On Monday morning, Giorgio Assumma, a lawyer, stepped out in front of the entrance to the Campus Bio-Medico in Rome to read a prepared statement: “I, Ennio Morricone, am dead.” The dauntingly prolific and immeasurably influential composer of well over four hundred film scores, fifteen piano concertos, thirty symphonic pieces, an opera, and a mass had fallen and fractured a femur, and at the age of ninety-one, passed away following what Assumma described as “postoperative complications.” “Any appreciation at this early stage,” writes Justin Chang in the Los Angeles Times, “will but scratch the surface of a mighty edifice that spanned nearly seventy years and ran from giallo horror flicks to classic westerns, and which could apply itself, with equal passion, to the most restless experimentation and the most sentimental bathos.”
The range of Morricone’s work stretches from his many years as a founding member of the Gruppo di Improvvisazione Nuova Consonanza, a collective of experimental composers, to his work with such pop artists as Mina—her rendition of “Se telefonando” was a massive hit in Europe in 1966—Françoise Hardy, Sting, and the Pet Shop Boys. But Robert D. McFadden is not wrong when he writes in the New York Times that any mention of Morricone’s name will immediately bring to the minds of many “his blend of music and sound effects for Sergio Leone’s so-called spaghetti westerns of the 1960s: a ticking pocket watch, a sign creaking in the wind, buzzing flies, a twanging Jew’s harp, haunting whistles, cracking whips, gunshots, and a bizarre, wailing ‘ah-ee-ah-ee-ah,’ played on a sweet potato-shaped wind instrument called an ocarina.”
The son of a musician who taught him how to read music and to play several instruments, Morricone began composing when he was six. At the age of twelve, he enrolled at the renowned National Academy of Santa Cecilia and completed a four-year program in just six months. Morricone spent the 1950s playing in a jazz band and arranging pop tunes and theme music for Italian radio and television. Beginning in 1960, he worked on the orchestrations of scores written by other composers: Giovanni Fusco’s for Michelangelo Antonioni’s L’avventura (1960), for example, Alessandro Cicognini’s for Vittorio De Sica’s The Last Judgment (1961), or Riz Ortolani’s for Dino Risi’s Il sorpasso (1962). In 1961, he wrote his first full score for a feature film, Luciano Salce’s The Fascist.
When Sergio Leone came calling, Morricone was the first to recall that they had played cops and robbers together in the school courtyard when they were in the same third grade class. In 1964, neither of them were yet aware that their first collaboration, A Fistful of Dollars, featuring Clint Eastwood in his first leading role, would be such a success that it would launch the Man with No Name trilogy. With the opening titles, Morricone’s score introduced a sound that “would define an entire genre,” as Tim Robey writes in the Telegraph: “A strummed guitar, a jaunty theme whistled over it. And then those layers. A piccolo, the clacking of something wooden. A rhythmic bell, a triangle, doing metronomic duty. The sudden barkings of a stern male chorus, while strings and percussion slide in. Before you know it, a full orchestra has erupted into soaring, angelic melody.”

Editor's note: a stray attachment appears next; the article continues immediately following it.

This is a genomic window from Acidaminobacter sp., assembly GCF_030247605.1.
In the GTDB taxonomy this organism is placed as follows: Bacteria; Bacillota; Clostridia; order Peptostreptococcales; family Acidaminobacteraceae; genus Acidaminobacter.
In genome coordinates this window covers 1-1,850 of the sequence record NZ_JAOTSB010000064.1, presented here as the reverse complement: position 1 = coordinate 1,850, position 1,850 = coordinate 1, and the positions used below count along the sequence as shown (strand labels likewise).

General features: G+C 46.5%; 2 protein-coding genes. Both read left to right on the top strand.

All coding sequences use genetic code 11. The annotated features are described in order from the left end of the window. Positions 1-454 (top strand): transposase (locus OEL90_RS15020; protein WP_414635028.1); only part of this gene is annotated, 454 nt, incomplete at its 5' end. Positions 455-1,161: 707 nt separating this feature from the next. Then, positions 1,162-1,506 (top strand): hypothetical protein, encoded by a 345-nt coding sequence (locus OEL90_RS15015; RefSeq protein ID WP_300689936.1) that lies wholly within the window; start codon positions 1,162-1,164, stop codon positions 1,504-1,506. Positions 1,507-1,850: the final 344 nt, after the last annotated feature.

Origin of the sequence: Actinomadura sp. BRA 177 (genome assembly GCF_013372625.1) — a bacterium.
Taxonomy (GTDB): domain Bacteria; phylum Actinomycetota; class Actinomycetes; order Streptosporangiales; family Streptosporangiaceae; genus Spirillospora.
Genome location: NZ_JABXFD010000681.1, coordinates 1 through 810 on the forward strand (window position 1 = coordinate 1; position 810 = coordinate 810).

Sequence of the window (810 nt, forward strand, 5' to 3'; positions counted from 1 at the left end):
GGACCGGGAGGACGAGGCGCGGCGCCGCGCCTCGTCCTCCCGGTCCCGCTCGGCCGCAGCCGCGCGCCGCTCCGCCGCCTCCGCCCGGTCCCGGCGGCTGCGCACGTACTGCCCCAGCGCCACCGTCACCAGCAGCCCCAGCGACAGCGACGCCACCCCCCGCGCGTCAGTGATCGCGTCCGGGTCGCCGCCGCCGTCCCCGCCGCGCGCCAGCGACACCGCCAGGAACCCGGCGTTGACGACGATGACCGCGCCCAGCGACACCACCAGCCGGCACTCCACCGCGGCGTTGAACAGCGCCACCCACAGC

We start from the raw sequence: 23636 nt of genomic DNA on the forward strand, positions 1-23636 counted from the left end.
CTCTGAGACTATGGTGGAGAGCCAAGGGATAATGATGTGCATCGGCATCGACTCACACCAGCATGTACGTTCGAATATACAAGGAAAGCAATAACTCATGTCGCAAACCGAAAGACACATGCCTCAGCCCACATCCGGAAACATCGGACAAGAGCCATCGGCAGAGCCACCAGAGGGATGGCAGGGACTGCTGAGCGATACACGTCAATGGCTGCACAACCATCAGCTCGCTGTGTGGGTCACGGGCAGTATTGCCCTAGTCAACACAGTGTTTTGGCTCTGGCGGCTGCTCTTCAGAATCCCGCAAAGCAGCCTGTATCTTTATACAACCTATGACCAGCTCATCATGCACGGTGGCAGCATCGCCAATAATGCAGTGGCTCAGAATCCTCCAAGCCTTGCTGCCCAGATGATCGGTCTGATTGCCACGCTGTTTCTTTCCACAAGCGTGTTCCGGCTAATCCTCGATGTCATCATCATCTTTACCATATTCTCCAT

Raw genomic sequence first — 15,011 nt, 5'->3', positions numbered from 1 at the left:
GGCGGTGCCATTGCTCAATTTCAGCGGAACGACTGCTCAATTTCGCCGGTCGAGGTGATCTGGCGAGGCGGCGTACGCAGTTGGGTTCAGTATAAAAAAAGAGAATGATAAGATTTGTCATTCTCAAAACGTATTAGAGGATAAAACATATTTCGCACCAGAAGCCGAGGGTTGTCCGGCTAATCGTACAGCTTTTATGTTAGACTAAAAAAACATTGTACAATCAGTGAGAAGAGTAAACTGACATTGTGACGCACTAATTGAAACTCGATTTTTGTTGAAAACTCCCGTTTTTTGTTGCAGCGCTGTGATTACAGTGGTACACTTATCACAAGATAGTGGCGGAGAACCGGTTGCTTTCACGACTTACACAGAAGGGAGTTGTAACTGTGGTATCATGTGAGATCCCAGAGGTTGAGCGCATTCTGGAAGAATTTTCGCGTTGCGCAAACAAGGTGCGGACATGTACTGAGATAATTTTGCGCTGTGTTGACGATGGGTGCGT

And yet, as Robey points out, Morricone rarely passed up on an opportunity to dismiss Fistful as Leone’s worst film and his own worst score. Talking to Thomas Hobbs in Little White Lies, composer Cliff Martinez, known for his work with Steven Soderbergh and Nicolas Winding Refn, remembers being knocked out by it as a kid. “I didn’t know a film’s music could be so good,” he says. But the followup, For a Few Dollars More (1965), “was just so much better,” adds Martinez, “mainly because it had much more of a darker edge to it.” The “standout track” is “Carrilon’s Theme,” which plays “like the child lullaby scene from A Nightmare on Elm Street. You realize this is a horror movie, too, not just a western.”
Another accomplished composer, Hans Zimmer, best known for his work with Christopher Nolan, sees a connection between Morricone and Kurt Weill in that “both composers have dealt with an America which doesn’t really exist, a Brechtian America . . . Even in films like [Brian De Palma’s] The Untouchables , Ennio Morricone is still looking at America and hearing America with an Italian ear, seeing it through Italian eyes.”
The Ramones used to wrap their shows with “The Ecstasy of Gold,” the theme from The Good, the Bad and the Ugly (1966), while Metallica would use it to wind up their audiences before stepping out on stage. “To me his music is just absolutely inspirational, corny as that may sound,” Metallica’s James Hetfield told Jon Pareles in the New York Times in 2007. “He has taken so many risks, and his music is not polished whatsoever. It’s very rude and blatant. All of a sudden a Mexican horn will come blasting through and just take over the melody. It’s just so raw, really raw, and it feels real, unpolished. You hear mistakes in it, and that’s just great—if they are mistakes. Who knows? There’s so much character in it, and I appreciate that in such a polished world of soundtracks.”